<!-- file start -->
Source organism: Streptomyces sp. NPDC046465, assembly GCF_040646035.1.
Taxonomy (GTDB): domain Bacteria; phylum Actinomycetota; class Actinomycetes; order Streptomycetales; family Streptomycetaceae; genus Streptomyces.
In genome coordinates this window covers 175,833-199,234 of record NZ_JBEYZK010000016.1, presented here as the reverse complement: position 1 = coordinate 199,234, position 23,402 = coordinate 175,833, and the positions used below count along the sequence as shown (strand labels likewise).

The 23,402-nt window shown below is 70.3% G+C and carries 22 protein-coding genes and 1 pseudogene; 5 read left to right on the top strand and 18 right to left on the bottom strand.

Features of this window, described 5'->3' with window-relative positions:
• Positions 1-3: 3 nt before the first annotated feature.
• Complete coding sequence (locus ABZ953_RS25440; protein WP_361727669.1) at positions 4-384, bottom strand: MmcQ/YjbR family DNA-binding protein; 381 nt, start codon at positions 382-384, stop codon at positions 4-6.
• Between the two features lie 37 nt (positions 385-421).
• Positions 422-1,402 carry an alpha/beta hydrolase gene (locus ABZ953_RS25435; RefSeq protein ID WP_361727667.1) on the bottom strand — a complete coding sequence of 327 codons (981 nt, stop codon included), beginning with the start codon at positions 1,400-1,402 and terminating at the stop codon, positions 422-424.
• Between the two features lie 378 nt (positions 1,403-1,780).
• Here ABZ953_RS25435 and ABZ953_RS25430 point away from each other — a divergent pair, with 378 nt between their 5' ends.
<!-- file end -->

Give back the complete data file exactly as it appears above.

Source organism: Streptomyces sp. NPDC046465, assembly GCF_040646035.1.
Taxonomy (GTDB): domain Bacteria; phylum Actinomycetota; class Actinomycetes; order Streptomycetales; family Streptomycetaceae; genus Streptomyces.
In genome coordinates this window covers 175,833-199,234 of record NZ_JBEYZK010000016.1, presented here as the reverse complement: position 1 = coordinate 199,234, position 23,402 = coordinate 175,833, and the positions used below count along the sequence as shown (strand labels likewise).

The 23,402-nt window shown below is 70.3% G+C and carries 22 protein-coding genes and 1 pseudogene; 5 read left to right on the top strand and 18 right to left on the bottom strand.

Features of this window, described 5'->3' with window-relative positions:
• Positions 1-3: 3 nt before the first annotated feature.
• Complete coding sequence (locus ABZ953_RS25440; protein WP_361727669.1) at positions 4-384, bottom strand: MmcQ/YjbR family DNA-binding protein; 381 nt, start codon at positions 382-384, stop codon at positions 4-6.
• Between the two features lie 37 nt (positions 385-421).
• Positions 422-1,402 carry an alpha/beta hydrolase gene (locus ABZ953_RS25435; RefSeq protein ID WP_361727667.1) on the bottom strand — a complete coding sequence of 327 codons (981 nt, stop codon included), beginning with the start codon at positions 1,400-1,402 and terminating at the stop codon, positions 422-424.
• Between the two features lie 378 nt (positions 1,403-1,780).
• Here ABZ953_RS25435 and ABZ953_RS25430 point away from each other — a divergent pair, with 378 nt between their 5' ends.